Noxious weed alert: Giant hogweed spotted in Virginia


The researchers have finally discovered the invasive and unsafe species of plant, Giant Hogweed in northern Virginia which can cause third-degree burns as well as blindness.

Giant hogweed originates from the Caucasus Mountains between the Black and Caspian seas by Russian Federation - but it made its way to the the early 20th century.

According to reports from the Massey Herbarium at Virginia Tech university, about 30 of these towering plants have been found in Clarke County, and locals are warned to keep an eye out for sightings.

Until recently, there have been no confirmed cased of the Giant Hogweed in the Commonwealth.

It originated in Asia's Caucasus Mountains and, according to SUNY College at Brockport, one of the first North American plantings of giant hogweed was in Rochester, New York. If the plant is in bloom, the numerous white flowers will cluster into a flat-topped "umbrella".

Virginia is now one of the few states in the USA where the plant has been found, and it can grow over 14 feet tall with large white flower clusters that can reach 2 and a half feet in diameter.

The giant hogweed, a poisonous species, is already listed in eight states, and has now been spotted in Virginia. Moreover, as said by the New York Department of Environmental Conservation, the sap of these plants could even result in permanent blindness if it comes in direct or indirect contact with the eyes. It tends to grow in areas with abundant light and moist soil, including along streams and rivers and in fields, forests, yards and roadsides. The toxic furanocoumarins are present in all parts of the plant: The lower parts of the hollow stems and petioles may be partly filled with sap, and the hollow hairs on the plant also contain sap.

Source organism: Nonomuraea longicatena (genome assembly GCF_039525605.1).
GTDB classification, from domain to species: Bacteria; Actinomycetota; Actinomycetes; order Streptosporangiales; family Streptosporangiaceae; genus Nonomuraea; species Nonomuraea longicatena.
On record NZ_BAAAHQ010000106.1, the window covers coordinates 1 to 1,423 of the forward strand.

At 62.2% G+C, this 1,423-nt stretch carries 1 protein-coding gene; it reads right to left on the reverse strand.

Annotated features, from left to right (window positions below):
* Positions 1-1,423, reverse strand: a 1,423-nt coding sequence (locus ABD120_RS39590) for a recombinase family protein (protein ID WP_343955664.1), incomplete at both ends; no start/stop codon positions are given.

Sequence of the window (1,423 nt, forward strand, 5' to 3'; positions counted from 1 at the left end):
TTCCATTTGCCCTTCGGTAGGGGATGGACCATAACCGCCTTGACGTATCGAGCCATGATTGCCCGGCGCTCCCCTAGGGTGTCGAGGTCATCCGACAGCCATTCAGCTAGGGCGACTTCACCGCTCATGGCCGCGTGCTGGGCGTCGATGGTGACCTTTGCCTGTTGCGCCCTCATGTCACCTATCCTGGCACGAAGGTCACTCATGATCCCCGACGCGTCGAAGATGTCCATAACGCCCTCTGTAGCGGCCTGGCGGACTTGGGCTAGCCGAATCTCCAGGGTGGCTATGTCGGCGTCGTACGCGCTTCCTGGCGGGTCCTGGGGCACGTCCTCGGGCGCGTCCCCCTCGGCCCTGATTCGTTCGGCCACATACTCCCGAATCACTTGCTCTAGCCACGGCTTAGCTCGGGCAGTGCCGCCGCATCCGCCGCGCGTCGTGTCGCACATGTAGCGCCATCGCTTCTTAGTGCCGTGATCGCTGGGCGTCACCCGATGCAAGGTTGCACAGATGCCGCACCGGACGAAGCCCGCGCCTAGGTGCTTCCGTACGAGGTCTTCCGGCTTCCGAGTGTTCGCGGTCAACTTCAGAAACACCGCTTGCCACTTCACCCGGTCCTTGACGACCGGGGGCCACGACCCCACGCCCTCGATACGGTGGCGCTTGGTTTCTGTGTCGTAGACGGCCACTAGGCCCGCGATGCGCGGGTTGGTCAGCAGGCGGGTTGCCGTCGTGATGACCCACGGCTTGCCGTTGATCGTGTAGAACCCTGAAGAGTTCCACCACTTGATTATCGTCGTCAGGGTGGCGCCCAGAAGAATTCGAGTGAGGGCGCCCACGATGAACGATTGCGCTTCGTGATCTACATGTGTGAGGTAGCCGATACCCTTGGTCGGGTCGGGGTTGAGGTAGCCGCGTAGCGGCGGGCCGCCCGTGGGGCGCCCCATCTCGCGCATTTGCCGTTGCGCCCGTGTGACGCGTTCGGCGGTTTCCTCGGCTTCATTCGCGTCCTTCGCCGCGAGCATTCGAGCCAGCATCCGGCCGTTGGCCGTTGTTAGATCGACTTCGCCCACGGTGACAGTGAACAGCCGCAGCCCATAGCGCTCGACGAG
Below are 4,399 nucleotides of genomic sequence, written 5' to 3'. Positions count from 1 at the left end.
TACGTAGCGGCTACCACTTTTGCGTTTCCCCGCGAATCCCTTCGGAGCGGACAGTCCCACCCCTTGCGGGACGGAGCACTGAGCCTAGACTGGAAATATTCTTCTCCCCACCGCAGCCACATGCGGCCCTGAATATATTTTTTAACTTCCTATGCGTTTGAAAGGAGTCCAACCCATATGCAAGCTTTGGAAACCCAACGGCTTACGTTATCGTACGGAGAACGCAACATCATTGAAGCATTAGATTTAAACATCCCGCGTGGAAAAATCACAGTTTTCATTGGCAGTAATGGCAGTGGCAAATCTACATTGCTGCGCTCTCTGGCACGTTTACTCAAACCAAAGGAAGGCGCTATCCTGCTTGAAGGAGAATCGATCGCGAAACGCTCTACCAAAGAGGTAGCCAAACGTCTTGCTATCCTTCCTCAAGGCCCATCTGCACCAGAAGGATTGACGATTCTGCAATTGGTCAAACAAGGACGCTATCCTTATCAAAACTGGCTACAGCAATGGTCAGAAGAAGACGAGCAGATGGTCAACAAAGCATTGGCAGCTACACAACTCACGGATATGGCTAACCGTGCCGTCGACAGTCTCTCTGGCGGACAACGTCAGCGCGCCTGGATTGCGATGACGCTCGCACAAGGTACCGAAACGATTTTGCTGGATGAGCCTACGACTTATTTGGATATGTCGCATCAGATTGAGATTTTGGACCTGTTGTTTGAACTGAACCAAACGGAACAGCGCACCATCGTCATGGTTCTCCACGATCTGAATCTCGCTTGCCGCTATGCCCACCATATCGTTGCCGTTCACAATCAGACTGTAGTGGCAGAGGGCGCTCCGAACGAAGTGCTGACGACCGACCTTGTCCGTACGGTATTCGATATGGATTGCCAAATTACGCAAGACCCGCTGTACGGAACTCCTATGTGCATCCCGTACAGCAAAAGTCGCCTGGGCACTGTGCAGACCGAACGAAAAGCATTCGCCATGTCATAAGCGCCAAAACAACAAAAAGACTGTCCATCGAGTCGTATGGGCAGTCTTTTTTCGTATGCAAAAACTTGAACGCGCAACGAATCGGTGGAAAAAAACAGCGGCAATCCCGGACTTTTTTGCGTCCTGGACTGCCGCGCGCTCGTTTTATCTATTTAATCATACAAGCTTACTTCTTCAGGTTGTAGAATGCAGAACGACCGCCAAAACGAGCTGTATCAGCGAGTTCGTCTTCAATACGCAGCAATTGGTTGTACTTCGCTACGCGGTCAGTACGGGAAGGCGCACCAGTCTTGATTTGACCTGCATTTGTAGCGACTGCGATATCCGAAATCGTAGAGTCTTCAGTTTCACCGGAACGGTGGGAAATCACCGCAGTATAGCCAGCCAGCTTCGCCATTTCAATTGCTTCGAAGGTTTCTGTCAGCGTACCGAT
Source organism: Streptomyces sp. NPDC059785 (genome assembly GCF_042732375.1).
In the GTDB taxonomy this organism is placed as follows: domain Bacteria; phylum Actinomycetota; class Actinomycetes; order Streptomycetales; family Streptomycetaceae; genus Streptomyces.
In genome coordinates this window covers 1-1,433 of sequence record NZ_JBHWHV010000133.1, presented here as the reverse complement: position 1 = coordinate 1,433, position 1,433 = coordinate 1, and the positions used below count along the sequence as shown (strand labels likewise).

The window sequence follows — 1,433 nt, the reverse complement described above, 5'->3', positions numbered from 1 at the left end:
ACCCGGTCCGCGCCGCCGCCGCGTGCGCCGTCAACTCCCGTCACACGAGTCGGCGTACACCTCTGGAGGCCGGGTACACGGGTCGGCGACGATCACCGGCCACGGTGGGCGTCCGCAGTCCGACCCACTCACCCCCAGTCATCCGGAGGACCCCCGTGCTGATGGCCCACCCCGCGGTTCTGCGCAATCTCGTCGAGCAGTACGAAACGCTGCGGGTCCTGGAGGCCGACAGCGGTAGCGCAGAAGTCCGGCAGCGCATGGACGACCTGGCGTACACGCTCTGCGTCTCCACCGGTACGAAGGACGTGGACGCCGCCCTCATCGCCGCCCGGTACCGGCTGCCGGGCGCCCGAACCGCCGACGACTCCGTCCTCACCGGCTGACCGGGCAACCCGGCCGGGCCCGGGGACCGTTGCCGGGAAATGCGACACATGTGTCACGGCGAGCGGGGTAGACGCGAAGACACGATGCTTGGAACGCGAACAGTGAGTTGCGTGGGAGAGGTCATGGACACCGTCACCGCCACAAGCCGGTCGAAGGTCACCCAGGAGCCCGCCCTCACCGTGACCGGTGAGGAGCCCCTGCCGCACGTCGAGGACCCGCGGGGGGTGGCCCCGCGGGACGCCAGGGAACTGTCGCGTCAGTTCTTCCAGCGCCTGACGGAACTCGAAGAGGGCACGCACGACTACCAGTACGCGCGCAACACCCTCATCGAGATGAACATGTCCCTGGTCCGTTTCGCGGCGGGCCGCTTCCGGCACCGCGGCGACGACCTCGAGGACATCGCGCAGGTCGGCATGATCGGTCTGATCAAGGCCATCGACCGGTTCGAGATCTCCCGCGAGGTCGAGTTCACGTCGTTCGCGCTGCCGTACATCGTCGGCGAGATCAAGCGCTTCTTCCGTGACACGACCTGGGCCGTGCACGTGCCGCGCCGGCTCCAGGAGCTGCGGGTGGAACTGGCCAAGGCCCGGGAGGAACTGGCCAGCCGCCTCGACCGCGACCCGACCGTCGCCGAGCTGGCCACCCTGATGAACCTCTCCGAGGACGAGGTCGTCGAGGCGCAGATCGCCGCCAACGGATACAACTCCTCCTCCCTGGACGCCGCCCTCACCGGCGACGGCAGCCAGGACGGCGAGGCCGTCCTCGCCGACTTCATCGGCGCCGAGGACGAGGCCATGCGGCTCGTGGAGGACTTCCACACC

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If you do come in contact with the weed, you're advised to wash your hands immediately with cold water and get out of the sun before contacting a healthcare professional. Scars from the burns can last for years, and the reaction can cause blindness if sap gets in a person's eye.

Once established, the plant can be spread through human transport, such as moving dirt or plants, or in natural ways, including wind and water dispersal, according to the Massey Herbarium. Avoid contact with sunlight for 48 hours.

If a reaction occurs, topical steroids applied early can reduce its severity and ease discomfort.

The plant's sap is so hazardous that it can only be handled with protective clothing and gloves. Call your health care provider in case of a severe reaction.

The officials also said that the residents should not use a weed whacker to remove the plant.

For more on giant hogweed control, click through to the NYDEC site.